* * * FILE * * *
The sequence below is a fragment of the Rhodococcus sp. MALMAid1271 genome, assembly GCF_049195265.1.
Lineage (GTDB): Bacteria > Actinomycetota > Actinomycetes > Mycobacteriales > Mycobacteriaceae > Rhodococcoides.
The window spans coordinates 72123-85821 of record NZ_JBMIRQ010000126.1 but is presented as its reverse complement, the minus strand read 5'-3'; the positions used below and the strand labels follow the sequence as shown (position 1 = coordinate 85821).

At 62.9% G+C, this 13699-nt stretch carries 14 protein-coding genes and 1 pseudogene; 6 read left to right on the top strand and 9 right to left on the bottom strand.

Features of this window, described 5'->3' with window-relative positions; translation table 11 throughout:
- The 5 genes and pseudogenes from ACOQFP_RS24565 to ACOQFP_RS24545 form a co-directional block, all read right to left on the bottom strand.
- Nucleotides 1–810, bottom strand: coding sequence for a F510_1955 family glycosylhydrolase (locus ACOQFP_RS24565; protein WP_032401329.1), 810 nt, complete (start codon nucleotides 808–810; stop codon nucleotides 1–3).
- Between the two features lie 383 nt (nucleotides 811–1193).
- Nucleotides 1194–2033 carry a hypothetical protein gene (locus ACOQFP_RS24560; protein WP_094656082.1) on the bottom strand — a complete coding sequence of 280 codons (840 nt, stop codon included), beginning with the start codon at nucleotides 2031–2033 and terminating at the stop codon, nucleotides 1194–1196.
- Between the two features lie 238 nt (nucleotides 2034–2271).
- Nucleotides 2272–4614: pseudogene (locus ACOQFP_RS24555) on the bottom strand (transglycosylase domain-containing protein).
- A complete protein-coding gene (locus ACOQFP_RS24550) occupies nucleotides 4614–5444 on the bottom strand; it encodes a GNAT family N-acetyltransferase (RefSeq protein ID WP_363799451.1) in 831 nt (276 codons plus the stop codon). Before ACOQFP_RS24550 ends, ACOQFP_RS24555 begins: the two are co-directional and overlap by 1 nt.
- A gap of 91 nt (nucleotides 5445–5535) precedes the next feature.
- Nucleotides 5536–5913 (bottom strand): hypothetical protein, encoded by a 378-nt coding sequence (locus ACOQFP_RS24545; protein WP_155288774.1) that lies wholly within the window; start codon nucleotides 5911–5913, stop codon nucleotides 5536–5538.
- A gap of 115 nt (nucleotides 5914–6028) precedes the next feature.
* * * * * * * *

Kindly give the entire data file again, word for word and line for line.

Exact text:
The sequence below is a fragment of the Rhodococcus sp. MALMAid1271 genome, assembly GCF_049195265.1.
Lineage (GTDB): Bacteria > Actinomycetota > Actinomycetes > Mycobacteriales > Mycobacteriaceae > Rhodococcoides.
The window spans coordinates 72123-85821 of record NZ_JBMIRQ010000126.1 but is presented as its reverse complement, the minus strand read 5'-3'; the positions used below and the strand labels follow the sequence as shown (position 1 = coordinate 85821).

At 62.9% G+C, this 13699-nt stretch carries 14 protein-coding genes and 1 pseudogene; 6 read left to right on the top strand and 9 right to left on the bottom strand.

Features of this window, described 5'->3' with window-relative positions; translation table 11 throughout:
- The 5 genes and pseudogenes from ACOQFP_RS24565 to ACOQFP_RS24545 form a co-directional block, all read right to left on the bottom strand.
- Nucleotides 1–810, bottom strand: coding sequence for a F510_1955 family glycosylhydrolase (locus ACOQFP_RS24565; protein WP_032401329.1), 810 nt, complete (start codon nucleotides 808–810; stop codon nucleotides 1–3).
- Between the two features lie 383 nt (nucleotides 811–1193).
- Nucleotides 1194–2033 carry a hypothetical protein gene (locus ACOQFP_RS24560; protein WP_094656082.1) on the bottom strand — a complete coding sequence of 280 codons (840 nt, stop codon included), beginning with the start codon at nucleotides 2031–2033 and terminating at the stop codon, nucleotides 1194–1196.
- Between the two features lie 238 nt (nucleotides 2034–2271).
- Nucleotides 2272–4614: pseudogene (locus ACOQFP_RS24555) on the bottom strand (transglycosylase domain-containing protein).
- A complete protein-coding gene (locus ACOQFP_RS24550) occupies nucleotides 4614–5444 on the bottom strand; it encodes a GNAT family N-acetyltransferase (RefSeq protein ID WP_363799451.1) in 831 nt (276 codons plus the stop codon). Before ACOQFP_RS24550 ends, ACOQFP_RS24555 begins: the two are co-directional and overlap by 1 nt.
- A gap of 91 nt (nucleotides 5445–5535) precedes the next feature.
- Nucleotides 5536–5913 (bottom strand): hypothetical protein, encoded by a 378-nt coding sequence (locus ACOQFP_RS24545; protein WP_155288774.1) that lies wholly within the window; start codon nucleotides 5911–5913, stop codon nucleotides 5536–5538.
- A gap of 115 nt (nucleotides 5914–6028) precedes the next feature.